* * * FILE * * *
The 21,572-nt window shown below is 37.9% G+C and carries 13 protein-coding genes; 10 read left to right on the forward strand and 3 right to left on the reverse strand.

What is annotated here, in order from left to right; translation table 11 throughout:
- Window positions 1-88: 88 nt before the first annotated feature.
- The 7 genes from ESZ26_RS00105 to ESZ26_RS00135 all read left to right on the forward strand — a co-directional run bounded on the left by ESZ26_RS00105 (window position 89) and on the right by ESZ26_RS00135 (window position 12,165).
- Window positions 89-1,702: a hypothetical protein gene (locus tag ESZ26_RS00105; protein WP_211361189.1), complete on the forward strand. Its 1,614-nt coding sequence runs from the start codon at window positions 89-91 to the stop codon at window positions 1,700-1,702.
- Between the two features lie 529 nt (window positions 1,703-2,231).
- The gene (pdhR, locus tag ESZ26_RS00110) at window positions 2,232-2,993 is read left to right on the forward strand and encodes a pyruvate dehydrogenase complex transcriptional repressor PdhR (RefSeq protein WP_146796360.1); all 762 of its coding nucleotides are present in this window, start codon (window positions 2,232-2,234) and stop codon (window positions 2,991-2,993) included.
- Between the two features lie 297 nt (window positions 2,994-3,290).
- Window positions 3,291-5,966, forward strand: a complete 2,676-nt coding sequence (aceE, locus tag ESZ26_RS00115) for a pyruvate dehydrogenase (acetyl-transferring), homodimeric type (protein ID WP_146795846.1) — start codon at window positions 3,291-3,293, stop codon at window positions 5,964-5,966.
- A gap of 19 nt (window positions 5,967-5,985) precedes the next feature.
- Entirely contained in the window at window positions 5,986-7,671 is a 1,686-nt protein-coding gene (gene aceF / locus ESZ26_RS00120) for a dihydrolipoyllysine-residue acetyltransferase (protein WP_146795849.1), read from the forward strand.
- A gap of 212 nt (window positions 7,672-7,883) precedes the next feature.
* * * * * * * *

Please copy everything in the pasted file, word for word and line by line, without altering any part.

The 21,572-nt window shown below is 37.9% G+C and carries 13 protein-coding genes; 10 read left to right on the forward strand and 3 right to left on the reverse strand.

What is annotated here, in order from left to right; translation table 11 throughout:
- Window positions 1-88: 88 nt before the first annotated feature.
- The 7 genes from ESZ26_RS00105 to ESZ26_RS00135 all read left to right on the forward strand — a co-directional run bounded on the left by ESZ26_RS00105 (window position 89) and on the right by ESZ26_RS00135 (window position 12,165).
- Window positions 89-1,702: a hypothetical protein gene (locus tag ESZ26_RS00105; protein WP_211361189.1), complete on the forward strand. Its 1,614-nt coding sequence runs from the start codon at window positions 89-91 to the stop codon at window positions 1,700-1,702.
- Between the two features lie 529 nt (window positions 1,703-2,231).
- The gene (pdhR, locus tag ESZ26_RS00110) at window positions 2,232-2,993 is read left to right on the forward strand and encodes a pyruvate dehydrogenase complex transcriptional repressor PdhR (RefSeq protein WP_146796360.1); all 762 of its coding nucleotides are present in this window, start codon (window positions 2,232-2,234) and stop codon (window positions 2,991-2,993) included.
- Between the two features lie 297 nt (window positions 2,994-3,290).
- Window positions 3,291-5,966, forward strand: a complete 2,676-nt coding sequence (aceE, locus tag ESZ26_RS00115) for a pyruvate dehydrogenase (acetyl-transferring), homodimeric type (protein ID WP_146795846.1) — start codon at window positions 3,291-3,293, stop codon at window positions 5,964-5,966.
- A gap of 19 nt (window positions 5,967-5,985) precedes the next feature.
- Entirely contained in the window at window positions 5,986-7,671 is a 1,686-nt protein-coding gene (gene aceF / locus ESZ26_RS00120) for a dihydrolipoyllysine-residue acetyltransferase (protein WP_146795849.1), read from the forward strand.
- A gap of 212 nt (window positions 7,672-7,883) precedes the next feature.